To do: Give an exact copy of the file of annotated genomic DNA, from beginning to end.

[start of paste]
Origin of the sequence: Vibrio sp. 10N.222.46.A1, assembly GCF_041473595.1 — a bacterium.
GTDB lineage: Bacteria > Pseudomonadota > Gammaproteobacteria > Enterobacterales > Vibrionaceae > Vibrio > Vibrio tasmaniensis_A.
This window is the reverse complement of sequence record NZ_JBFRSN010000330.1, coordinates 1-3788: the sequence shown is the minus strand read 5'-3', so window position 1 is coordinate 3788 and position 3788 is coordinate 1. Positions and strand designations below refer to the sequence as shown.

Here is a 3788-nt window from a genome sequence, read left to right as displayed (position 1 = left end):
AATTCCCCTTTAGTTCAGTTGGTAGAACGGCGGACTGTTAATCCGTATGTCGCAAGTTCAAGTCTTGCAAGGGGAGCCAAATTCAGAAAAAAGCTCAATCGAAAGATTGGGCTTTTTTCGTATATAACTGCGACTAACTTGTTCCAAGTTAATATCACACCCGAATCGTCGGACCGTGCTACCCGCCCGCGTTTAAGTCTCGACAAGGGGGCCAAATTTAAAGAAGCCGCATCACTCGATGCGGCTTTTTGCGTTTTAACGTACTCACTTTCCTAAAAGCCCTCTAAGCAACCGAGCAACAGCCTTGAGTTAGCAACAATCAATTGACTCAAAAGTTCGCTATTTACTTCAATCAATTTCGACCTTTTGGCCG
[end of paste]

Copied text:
Origin of the sequence: Vibrio sp. 10N.222.46.A1, assembly GCF_041473595.1 — a bacterium.
GTDB lineage: Bacteria > Pseudomonadota > Gammaproteobacteria > Enterobacterales > Vibrionaceae > Vibrio > Vibrio tasmaniensis_A.
This window is the reverse complement of sequence record NZ_JBFRSN010000330.1, coordinates 1-3788: the sequence shown is the minus strand read 5'-3', so window position 1 is coordinate 3788 and position 3788 is coordinate 1. Positions and strand designations below refer to the sequence as shown.

Here is a 3788-nt window from a genome sequence, read left to right as displayed (position 1 = left end):
AATTCCCCTTTAGTTCAGTTGGTAGAACGGCGGACTGTTAATCCGTATGTCGCAAGTTCAAGTCTTGCAAGGGGAGCCAAATTCAGAAAAAAGCTCAATCGAAAGATTGGGCTTTTTTCGTATATAACTGCGACTAACTTGTTCCAAGTTAATATCACACCCGAATCGTCGGACCGTGCTACCCGCCCGCGTTTAAGTCTCGACAAGGGGGCCAAATTTAAAGAAGCCGCATCACTCGATGCGGCTTTTTGCGTTTTAACGTACTCACTTTCCTAAAAGCCCTCTAAGCAACCGAGCAACAGCCTTGAGTTAGCAACAATCAATTGACTCAAAAGTTCGCTATTTACTTCAATCAATTTCGACCTTTTGGCCG